David Speers: Have you found any problems- just quickly on this? Have you found any problems, though two weeks on?


Simon Birmingham: Its going through the proper process of a Senate Committee inquiry. Now, we made sure that committee reports before the very next sitting day. So, if the government wants it considered, then it will be ready to be considered then. But it’s the standard process. Submissions are being invited from interested parties, and we will then hear from appropriate witnesses in that process.


David Speers: A final one, and this is about someone who actually is an Australian citizen, Yusuf Zahab. He was 12 years old when his family took him to live under Islamic State in Syria, back in 2015. For years, he was thought to be dead along with the rest of his family. Turns out he’s alive. This is a pretty extraordinary story uncovered by SBS Dateline program. They’ve tracked him down in a Syrian jail. He’s being held there without charge. He’s been stuck there for years. Should Australia be trying harder to bring him home?


Simon Birmingham: There are enormous complexities when it comes to the situation in Syria, complexities in terms of safety, access, the type of diplomatic relations that that frankly don’t exist. And they are challenges faced not only by Australia but by countries like Canada as well. And then beyond those complexities, there are the security assessments in relation to individuals who have spent a long time embedded with Islamic State fighters and the threats that are posed there. Now, on this particular case, the Opposition hasn’t had briefings from the government about this individual and his circumstances. So, it’s for the government to speak as to what they know and what could or couldn’t be done. But we do understand the breadth of complexities there and the paramount responsibility to also ensure that Australia and Australian officials are kept safe through those processes.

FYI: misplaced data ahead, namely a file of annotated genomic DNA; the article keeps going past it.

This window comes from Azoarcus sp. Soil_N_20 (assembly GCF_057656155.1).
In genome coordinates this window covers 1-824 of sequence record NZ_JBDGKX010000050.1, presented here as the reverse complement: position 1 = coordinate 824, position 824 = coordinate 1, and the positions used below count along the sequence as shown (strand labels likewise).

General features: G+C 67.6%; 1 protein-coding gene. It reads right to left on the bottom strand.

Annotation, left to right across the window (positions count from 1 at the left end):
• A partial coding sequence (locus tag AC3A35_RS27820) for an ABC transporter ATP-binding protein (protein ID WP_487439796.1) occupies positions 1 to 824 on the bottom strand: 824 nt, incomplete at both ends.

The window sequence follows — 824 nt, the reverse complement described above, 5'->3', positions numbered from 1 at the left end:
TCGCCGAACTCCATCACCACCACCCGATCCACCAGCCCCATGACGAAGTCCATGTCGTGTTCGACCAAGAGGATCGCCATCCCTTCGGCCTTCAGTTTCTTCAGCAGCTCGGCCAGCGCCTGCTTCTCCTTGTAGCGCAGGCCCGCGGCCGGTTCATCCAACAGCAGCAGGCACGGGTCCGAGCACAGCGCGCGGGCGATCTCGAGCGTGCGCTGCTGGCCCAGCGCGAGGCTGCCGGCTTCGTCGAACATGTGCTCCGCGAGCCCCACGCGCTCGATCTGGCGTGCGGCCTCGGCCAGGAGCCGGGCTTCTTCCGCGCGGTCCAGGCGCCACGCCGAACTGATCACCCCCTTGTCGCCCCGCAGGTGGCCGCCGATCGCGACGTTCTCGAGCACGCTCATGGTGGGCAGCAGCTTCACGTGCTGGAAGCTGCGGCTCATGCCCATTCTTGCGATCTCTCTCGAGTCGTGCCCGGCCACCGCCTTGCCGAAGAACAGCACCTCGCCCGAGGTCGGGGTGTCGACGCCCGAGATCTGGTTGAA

David Speers: Simon Birmingham, we’ll have to leave it there but thanks for joining us this morning.


Simon Birmingham: Thanks David, my pleasure.